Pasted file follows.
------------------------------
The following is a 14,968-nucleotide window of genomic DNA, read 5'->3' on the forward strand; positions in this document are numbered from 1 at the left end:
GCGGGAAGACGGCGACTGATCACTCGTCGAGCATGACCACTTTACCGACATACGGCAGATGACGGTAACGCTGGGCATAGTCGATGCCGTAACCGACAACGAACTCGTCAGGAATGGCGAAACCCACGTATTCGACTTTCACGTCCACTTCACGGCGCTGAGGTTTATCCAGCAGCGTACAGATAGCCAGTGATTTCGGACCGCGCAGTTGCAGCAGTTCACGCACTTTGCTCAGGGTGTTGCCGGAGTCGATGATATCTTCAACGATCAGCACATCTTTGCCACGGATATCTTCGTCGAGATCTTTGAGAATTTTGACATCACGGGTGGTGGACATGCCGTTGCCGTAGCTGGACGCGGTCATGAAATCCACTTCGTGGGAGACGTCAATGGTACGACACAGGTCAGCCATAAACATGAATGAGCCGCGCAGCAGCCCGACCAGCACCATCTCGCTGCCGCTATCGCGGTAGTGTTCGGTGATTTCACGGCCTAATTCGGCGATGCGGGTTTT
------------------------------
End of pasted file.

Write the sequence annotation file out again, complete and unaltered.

The following is a 14,968-nucleotide window of genomic DNA, read 5'->3' on the forward strand; positions in this document are numbered from 1 at the left end:
GCGGGAAGACGGCGACTGATCACTCGTCGAGCATGACCACTTTACCGACATACGGCAGATGACGGTAACGCTGGGCATAGTCGATGCCGTAACCGACAACGAACTCGTCAGGAATGGCGAAACCCACGTATTCGACTTTCACGTCCACTTCACGGCGCTGAGGTTTATCCAGCAGCGTACAGATAGCCAGTGATTTCGGACCGCGCAGTTGCAGCAGTTCACGCACTTTGCTCAGGGTGTTGCCGGAGTCGATGATATCTTCAACGATCAGCACATCTTTGCCACGGATATCTTCGTCGAGATCTTTGAGAATTTTGACATCACGGGTGGTGGACATGCCGTTGCCGTAGCTGGACGCGGTCATGAAATCCACTTCGTGGGAGACGTCAATGGTACGACACAGGTCAGCCATAAACATGAATGAGCCGCGCAGCAGCCCGACCAGCACCATCTCGCTGCCGCTATCGCGGTAGTGTTCGGTGATTTCACGGCCTAATTCGGCGATGCGGGTTTT